Dr. K. Y. Amoako, an economist and former Executive Secretary of the Economic Commission for Africa (ECA), has underscored the need for the country's next Administration to maintain the good policies and ideas of the Kufuor Government.
The economic future, he said, could be brighter as a solid foundation had been built within the last eight years.
Dr. Amoako was launching a new book, titled, "An Economic History of Ghana" authored by Ivor Agyeman-Duah, a journalist and writer, at the La Palm Royal Beach Hotel in Accra.
President John Agyekum Kufuor was among the many high profile personalities present.
The book examines the progress made and opportunities missed over half a century of the country's political independence and draws lessons about the importance of stability in economic management as well as the central role of leadership in development.
Dr. Amoako said to put more pace into the country's economic development and job creation, it was important to focus attention on Small and Medium Enterprises (SMEs) by continuing to reform the business environment to help these enterprises to expand and to support them with credit.
While the SMEs contribute about 50 per cent to the Gross Domestic Product in developed economies, in Africa, they contribute about 10 per cent.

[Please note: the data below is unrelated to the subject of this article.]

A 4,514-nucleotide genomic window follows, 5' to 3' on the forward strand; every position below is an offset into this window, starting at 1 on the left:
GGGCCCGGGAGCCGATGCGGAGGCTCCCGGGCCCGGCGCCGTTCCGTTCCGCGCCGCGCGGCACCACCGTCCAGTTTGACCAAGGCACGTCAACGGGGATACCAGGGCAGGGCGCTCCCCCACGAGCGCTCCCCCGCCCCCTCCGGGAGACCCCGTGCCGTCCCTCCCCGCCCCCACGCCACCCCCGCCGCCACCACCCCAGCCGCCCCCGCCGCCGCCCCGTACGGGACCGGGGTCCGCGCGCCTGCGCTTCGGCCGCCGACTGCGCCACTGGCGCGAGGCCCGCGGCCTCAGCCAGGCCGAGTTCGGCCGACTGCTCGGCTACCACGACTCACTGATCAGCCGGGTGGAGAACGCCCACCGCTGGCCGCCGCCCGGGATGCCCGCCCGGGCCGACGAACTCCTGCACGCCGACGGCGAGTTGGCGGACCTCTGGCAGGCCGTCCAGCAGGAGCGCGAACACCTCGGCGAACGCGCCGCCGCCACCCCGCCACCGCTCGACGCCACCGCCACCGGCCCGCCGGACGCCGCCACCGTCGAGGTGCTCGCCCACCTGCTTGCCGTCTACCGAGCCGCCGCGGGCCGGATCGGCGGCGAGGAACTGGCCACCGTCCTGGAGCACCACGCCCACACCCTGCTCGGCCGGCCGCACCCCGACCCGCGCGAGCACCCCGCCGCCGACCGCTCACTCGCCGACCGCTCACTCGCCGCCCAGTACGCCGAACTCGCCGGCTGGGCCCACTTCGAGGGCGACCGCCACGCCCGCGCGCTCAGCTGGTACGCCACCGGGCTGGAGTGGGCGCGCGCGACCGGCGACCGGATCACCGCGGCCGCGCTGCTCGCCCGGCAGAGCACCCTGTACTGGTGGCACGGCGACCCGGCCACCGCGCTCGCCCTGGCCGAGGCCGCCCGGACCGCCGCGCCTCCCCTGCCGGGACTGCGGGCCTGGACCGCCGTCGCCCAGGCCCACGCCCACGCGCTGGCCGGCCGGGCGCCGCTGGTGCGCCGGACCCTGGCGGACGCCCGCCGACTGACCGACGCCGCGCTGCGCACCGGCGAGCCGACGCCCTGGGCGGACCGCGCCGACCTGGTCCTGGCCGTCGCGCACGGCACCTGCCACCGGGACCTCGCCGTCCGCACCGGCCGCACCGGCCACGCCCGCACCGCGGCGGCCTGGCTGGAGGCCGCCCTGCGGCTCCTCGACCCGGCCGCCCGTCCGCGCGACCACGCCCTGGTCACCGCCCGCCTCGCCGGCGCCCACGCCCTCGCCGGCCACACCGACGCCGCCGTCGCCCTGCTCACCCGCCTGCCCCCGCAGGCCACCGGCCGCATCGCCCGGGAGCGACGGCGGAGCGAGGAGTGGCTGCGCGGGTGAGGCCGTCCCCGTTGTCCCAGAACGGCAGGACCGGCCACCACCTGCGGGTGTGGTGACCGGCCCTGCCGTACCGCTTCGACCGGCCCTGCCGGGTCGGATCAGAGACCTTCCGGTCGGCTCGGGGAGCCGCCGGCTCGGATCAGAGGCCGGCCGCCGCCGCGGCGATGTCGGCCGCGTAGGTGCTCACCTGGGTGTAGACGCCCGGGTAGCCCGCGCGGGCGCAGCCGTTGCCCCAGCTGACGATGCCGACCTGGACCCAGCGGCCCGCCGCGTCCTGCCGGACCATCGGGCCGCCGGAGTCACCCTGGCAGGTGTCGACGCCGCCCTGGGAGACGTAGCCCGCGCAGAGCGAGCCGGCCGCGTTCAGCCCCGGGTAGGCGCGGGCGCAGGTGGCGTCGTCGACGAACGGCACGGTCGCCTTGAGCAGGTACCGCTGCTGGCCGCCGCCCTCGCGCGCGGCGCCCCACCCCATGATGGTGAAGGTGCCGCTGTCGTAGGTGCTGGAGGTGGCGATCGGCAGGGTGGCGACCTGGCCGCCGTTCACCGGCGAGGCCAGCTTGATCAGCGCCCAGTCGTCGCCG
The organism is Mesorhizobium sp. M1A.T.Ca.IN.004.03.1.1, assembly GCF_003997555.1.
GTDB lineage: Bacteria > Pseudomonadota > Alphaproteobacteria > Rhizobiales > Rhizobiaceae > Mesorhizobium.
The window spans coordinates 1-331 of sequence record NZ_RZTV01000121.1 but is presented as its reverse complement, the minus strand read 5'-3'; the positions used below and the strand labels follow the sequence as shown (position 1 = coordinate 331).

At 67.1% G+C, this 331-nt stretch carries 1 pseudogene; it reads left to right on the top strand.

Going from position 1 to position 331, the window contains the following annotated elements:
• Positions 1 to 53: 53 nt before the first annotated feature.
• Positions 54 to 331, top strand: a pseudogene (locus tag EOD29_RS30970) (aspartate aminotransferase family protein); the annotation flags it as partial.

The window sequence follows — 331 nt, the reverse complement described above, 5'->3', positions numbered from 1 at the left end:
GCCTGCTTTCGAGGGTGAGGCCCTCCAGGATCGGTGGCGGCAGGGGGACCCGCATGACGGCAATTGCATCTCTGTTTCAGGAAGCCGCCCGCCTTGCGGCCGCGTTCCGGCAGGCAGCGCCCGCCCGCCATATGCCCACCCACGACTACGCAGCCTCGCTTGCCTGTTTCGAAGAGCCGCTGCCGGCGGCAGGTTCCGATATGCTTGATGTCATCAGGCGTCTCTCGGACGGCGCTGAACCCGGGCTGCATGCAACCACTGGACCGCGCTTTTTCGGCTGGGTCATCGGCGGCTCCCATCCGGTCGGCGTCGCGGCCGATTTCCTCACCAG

Dr Amoako said to sustain macro-economic stability it was important that "we understand our endowments and growth engines".
The success of the next Government, he suggested, should be judged based on continued progress made towards the achievement of the Millennium Development Goals on maternal and child mortality, zero HIV/AIDS infection rate and improved sanitation.
Additionally it should generate 30 per cent jobs in agro-industry, manufacturing and services sector and make progress in education at all levels.
He said the Government must be said to have been successful if it was able to ensure by the end of its term to have put 25 per cent more young people, who so desired, to sit in the Universities.
Mr Anthony Akoto Osei, Minister of State of the Finance and Economic Planning, said the crude oil, food and global financial crisis was affecting the nation.
Ghana's bond was over-subscribed, at the capital market when it went there last year, but now it would be difficult to go to the market.
Mr Moses Asaga, a former Deputy Finance Minister, said state intervention in public sector was sometimes necessary as shown by the United States Government.
Mr Agyeman-Duah said how the nation performed over the next 50 years, would be influenced by unfolding events on the global financial market.